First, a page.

Run like a gIrl Australia

How to return to running from injury

How to return to running from injury

by Danielle Bryan, Head Coach

Some version of this write up exists in many places on the web, I’m sure.  Although as a coach, I feel the need to make this known to as many people in our community as possible.

One of the biggest mistakes runners make when returning from injury is going out for the first run without any real plan.  The approach is usually “let’s go out and see what I can do” with the “go as long as possible” plan. Even the strongest runners make this mistake.

However, it’s important to understand that whilst you may have been through an evidence-based rehabilitation protocol under the supervision and are of a qualified practitioner, you’ve still lost conditioning.  So even running for a minute could be detrimental to further injury prevention.

As a runner, highly experienced running coach, and strength and conditioning coach, I ALWAYS urge a recovered runner to invest in a S&C coach to start the conditioning process before the return to running. This is the best approach to further prevention, but also improving efficiency, technique and performance. This service is not always accessible to everyone, so here’s 5 things you can do at home or the gym.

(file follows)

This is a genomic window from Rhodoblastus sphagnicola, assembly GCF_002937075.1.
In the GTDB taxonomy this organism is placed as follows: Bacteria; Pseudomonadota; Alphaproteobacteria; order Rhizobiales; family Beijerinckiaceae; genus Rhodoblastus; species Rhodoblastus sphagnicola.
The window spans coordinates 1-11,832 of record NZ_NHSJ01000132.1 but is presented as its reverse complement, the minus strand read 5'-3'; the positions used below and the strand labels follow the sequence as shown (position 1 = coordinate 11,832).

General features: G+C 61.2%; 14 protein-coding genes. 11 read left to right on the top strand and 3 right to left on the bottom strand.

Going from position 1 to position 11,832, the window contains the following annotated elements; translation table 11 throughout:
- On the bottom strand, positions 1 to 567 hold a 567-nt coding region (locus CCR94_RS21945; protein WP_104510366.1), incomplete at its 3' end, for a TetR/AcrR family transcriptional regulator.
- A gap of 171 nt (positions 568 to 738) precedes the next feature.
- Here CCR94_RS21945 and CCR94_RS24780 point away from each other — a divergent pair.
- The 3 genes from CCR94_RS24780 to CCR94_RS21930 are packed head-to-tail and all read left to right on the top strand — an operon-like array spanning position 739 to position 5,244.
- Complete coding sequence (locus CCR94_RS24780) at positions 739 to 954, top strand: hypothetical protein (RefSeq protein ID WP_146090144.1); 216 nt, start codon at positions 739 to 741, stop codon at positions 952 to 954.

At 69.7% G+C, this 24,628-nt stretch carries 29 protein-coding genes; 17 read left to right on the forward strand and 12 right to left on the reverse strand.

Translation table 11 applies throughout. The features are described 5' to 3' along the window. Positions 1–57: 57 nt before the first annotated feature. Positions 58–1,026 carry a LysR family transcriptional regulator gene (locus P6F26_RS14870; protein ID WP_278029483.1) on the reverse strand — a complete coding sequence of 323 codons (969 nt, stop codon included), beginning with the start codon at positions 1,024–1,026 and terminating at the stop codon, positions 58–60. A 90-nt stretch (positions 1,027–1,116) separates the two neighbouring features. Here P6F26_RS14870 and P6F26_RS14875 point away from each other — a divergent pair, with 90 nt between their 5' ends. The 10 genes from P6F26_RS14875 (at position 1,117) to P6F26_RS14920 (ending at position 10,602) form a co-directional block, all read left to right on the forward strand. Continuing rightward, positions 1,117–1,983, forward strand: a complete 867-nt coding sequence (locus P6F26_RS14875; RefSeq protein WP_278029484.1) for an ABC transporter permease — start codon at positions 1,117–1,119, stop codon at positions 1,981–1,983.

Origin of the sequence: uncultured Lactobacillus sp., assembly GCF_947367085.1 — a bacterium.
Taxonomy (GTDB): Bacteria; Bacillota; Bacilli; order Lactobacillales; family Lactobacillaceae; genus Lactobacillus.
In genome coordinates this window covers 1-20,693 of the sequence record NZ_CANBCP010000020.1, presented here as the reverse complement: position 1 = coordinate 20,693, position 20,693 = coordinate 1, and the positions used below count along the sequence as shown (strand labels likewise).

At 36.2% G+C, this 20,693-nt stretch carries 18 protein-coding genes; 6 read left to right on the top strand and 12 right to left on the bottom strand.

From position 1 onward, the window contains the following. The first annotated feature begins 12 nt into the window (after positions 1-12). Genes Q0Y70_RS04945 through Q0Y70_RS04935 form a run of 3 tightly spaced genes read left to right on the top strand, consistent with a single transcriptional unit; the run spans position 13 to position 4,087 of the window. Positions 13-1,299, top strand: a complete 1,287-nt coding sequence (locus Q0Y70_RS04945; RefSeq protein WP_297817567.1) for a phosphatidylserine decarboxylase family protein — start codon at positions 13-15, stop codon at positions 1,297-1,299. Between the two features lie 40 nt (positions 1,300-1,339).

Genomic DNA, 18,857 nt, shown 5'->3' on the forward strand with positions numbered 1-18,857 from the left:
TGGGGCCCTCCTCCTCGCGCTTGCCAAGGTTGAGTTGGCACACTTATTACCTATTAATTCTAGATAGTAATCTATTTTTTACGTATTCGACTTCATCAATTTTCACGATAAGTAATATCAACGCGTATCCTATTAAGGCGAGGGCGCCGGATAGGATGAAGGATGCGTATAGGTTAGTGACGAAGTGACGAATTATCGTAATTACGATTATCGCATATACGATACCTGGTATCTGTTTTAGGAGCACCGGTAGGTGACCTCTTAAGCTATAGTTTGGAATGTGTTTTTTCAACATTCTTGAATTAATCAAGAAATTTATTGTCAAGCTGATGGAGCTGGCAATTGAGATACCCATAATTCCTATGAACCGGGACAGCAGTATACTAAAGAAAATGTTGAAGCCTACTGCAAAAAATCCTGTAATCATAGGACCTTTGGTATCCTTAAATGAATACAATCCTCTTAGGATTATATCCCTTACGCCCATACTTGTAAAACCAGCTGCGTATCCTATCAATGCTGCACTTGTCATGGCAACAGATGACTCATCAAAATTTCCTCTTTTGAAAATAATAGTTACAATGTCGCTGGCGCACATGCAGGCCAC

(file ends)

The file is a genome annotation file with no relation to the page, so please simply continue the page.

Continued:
Conditioning exercises:

  1. Double leg ankle hops for time
  2. Broad jumps
  3. Single leg bounds forwards and backwards
  4. Squat jumps
  5. A & B skips
  6. Triple extension knee drives

The way forward is to build on the execution of these skills through specific strength work.  Once competent with these skills, then you can consider a reintroduction to running.

The first approach to running should be to begin with a run/walk program.  A program should never be constantly building but rather ascending, plateauing and/or deloading and then building again.  This is also applicable to all run programs.

The nature of your injury is completely unique as is everyone’s and there is no “one size fits all” method to success.  Hence why the guidance of a qualified coach or physiotherapist (or both!) is pivotal in preventing major setbacks from overloading too quickly.  I’m always open to chat in more depth about this topic.  You know how to find me! :D

So here’s a good luck to you and may your path forward be full of progress. 

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